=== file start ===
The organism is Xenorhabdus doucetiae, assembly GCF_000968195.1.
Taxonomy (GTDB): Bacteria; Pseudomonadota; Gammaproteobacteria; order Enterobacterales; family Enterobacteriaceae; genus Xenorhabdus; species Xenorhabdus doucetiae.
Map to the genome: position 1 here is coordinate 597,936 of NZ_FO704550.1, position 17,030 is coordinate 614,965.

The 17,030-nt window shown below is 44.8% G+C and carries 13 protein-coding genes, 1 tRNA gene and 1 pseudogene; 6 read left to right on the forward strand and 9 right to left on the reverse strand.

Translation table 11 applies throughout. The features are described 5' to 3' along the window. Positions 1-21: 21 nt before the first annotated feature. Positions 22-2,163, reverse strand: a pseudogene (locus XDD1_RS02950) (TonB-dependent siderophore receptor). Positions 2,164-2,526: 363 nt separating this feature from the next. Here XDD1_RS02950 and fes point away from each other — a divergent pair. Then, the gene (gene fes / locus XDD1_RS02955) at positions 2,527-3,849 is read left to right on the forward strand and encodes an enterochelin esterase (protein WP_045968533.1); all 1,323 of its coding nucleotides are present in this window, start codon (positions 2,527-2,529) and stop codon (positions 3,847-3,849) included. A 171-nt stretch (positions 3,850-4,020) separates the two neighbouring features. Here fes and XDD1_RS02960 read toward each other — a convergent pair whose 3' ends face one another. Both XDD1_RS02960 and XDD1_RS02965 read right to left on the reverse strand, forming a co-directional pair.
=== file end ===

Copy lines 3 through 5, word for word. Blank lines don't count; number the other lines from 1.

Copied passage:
Map to the genome: position 1 here is coordinate 597,936 of NZ_FO704550.1, position 17,030 is coordinate 614,965.

The 17,030-nt window shown below is 44.8% G+C and carries 13 protein-coding genes, 1 tRNA gene and 1 pseudogene; 6 read left to right on the forward strand and 9 right to left on the reverse strand.

Translation table 11 applies throughout. The features are described 5' to 3' along the window. Positions 1-21: 21 nt before the first annotated feature. Positions 22-2,163, reverse strand: a pseudogene (locus XDD1_RS02950) (TonB-dependent siderophore receptor). Positions 2,164-2,526: 363 nt separating this feature from the next. Here XDD1_RS02950 and fes point away from each other — a divergent pair. Then, the gene (gene fes / locus XDD1_RS02955) at positions 2,527-3,849 is read left to right on the forward strand and encodes an enterochelin esterase (protein WP_045968533.1); all 1,323 of its coding nucleotides are present in this window, start codon (positions 2,527-2,529) and stop codon (positions 3,847-3,849) included. A 171-nt stretch (positions 3,850-4,020) separates the two neighbouring features. Here fes and XDD1_RS02960 read toward each other — a convergent pair whose 3' ends face one another. Both XDD1_RS02960 and XDD1_RS02965 read right to left on the reverse strand, forming a co-directional pair.